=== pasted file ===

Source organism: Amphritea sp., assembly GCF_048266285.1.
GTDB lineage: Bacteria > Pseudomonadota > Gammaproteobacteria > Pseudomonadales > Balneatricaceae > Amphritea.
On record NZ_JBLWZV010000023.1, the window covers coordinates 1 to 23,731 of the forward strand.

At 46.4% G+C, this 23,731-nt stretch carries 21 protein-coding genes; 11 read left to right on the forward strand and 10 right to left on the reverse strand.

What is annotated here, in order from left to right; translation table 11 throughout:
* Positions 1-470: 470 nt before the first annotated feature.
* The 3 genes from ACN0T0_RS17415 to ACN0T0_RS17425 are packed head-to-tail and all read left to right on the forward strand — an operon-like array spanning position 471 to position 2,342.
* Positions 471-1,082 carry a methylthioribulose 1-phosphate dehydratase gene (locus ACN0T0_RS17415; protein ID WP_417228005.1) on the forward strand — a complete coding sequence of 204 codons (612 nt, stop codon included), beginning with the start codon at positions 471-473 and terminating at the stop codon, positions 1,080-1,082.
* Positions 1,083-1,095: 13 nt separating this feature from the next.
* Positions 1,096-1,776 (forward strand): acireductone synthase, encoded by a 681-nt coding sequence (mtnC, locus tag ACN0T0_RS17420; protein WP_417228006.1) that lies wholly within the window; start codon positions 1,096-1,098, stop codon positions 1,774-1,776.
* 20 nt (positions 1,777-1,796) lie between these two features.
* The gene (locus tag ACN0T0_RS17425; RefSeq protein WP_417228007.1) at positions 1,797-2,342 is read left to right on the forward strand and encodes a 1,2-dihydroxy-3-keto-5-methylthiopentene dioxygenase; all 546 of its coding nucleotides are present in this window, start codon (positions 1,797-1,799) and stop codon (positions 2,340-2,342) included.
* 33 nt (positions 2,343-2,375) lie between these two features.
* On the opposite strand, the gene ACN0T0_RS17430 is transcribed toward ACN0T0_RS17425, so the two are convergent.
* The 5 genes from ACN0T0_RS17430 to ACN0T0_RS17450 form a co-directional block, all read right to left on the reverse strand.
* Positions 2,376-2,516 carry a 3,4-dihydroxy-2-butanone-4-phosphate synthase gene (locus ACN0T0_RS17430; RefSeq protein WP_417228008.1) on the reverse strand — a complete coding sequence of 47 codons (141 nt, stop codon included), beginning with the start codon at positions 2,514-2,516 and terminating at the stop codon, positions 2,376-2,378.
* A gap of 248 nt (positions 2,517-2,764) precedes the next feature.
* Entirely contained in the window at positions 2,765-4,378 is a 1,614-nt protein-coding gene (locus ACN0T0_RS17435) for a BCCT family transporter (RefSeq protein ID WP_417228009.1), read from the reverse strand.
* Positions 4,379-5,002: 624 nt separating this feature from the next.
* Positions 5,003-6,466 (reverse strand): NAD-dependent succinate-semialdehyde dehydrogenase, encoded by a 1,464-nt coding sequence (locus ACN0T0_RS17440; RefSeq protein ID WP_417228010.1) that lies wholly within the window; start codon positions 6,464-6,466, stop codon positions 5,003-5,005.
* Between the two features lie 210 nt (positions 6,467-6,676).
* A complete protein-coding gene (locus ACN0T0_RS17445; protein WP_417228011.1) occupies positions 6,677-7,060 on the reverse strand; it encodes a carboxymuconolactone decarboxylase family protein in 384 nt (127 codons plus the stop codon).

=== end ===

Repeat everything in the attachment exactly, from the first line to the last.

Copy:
Source organism: Amphritea sp., assembly GCF_048266285.1.
GTDB lineage: Bacteria > Pseudomonadota > Gammaproteobacteria > Pseudomonadales > Balneatricaceae > Amphritea.
On record NZ_JBLWZV010000023.1, the window covers coordinates 1 to 23,731 of the forward strand.

At 46.4% G+C, this 23,731-nt stretch carries 21 protein-coding genes; 11 read left to right on the forward strand and 10 right to left on the reverse strand.

What is annotated here, in order from left to right; translation table 11 throughout:
* Positions 1-470: 470 nt before the first annotated feature.
* The 3 genes from ACN0T0_RS17415 to ACN0T0_RS17425 are packed head-to-tail and all read left to right on the forward strand — an operon-like array spanning position 471 to position 2,342.
* Positions 471-1,082 carry a methylthioribulose 1-phosphate dehydratase gene (locus ACN0T0_RS17415; protein ID WP_417228005.1) on the forward strand — a complete coding sequence of 204 codons (612 nt, stop codon included), beginning with the start codon at positions 471-473 and terminating at the stop codon, positions 1,080-1,082.
* Positions 1,083-1,095: 13 nt separating this feature from the next.
* Positions 1,096-1,776 (forward strand): acireductone synthase, encoded by a 681-nt coding sequence (mtnC, locus tag ACN0T0_RS17420; protein WP_417228006.1) that lies wholly within the window; start codon positions 1,096-1,098, stop codon positions 1,774-1,776.
* 20 nt (positions 1,777-1,796) lie between these two features.
* The gene (locus tag ACN0T0_RS17425; RefSeq protein WP_417228007.1) at positions 1,797-2,342 is read left to right on the forward strand and encodes a 1,2-dihydroxy-3-keto-5-methylthiopentene dioxygenase; all 546 of its coding nucleotides are present in this window, start codon (positions 1,797-1,799) and stop codon (positions 2,340-2,342) included.
* 33 nt (positions 2,343-2,375) lie between these two features.
* On the opposite strand, the gene ACN0T0_RS17430 is transcribed toward ACN0T0_RS17425, so the two are convergent.
* The 5 genes from ACN0T0_RS17430 to ACN0T0_RS17450 form a co-directional block, all read right to left on the reverse strand.
* Positions 2,376-2,516 carry a 3,4-dihydroxy-2-butanone-4-phosphate synthase gene (locus ACN0T0_RS17430; RefSeq protein WP_417228008.1) on the reverse strand — a complete coding sequence of 47 codons (141 nt, stop codon included), beginning with the start codon at positions 2,514-2,516 and terminating at the stop codon, positions 2,376-2,378.
* A gap of 248 nt (positions 2,517-2,764) precedes the next feature.
* Entirely contained in the window at positions 2,765-4,378 is a 1,614-nt protein-coding gene (locus ACN0T0_RS17435) for a BCCT family transporter (RefSeq protein ID WP_417228009.1), read from the reverse strand.
* Positions 4,379-5,002: 624 nt separating this feature from the next.
* Positions 5,003-6,466 (reverse strand): NAD-dependent succinate-semialdehyde dehydrogenase, encoded by a 1,464-nt coding sequence (locus ACN0T0_RS17440; RefSeq protein ID WP_417228010.1) that lies wholly within the window; start codon positions 6,464-6,466, stop codon positions 5,003-5,005.
* Between the two features lie 210 nt (positions 6,467-6,676).
* A complete protein-coding gene (locus ACN0T0_RS17445; protein WP_417228011.1) occupies positions 6,677-7,060 on the reverse strand; it encodes a carboxymuconolactone decarboxylase family protein in 384 nt (127 codons plus the stop codon).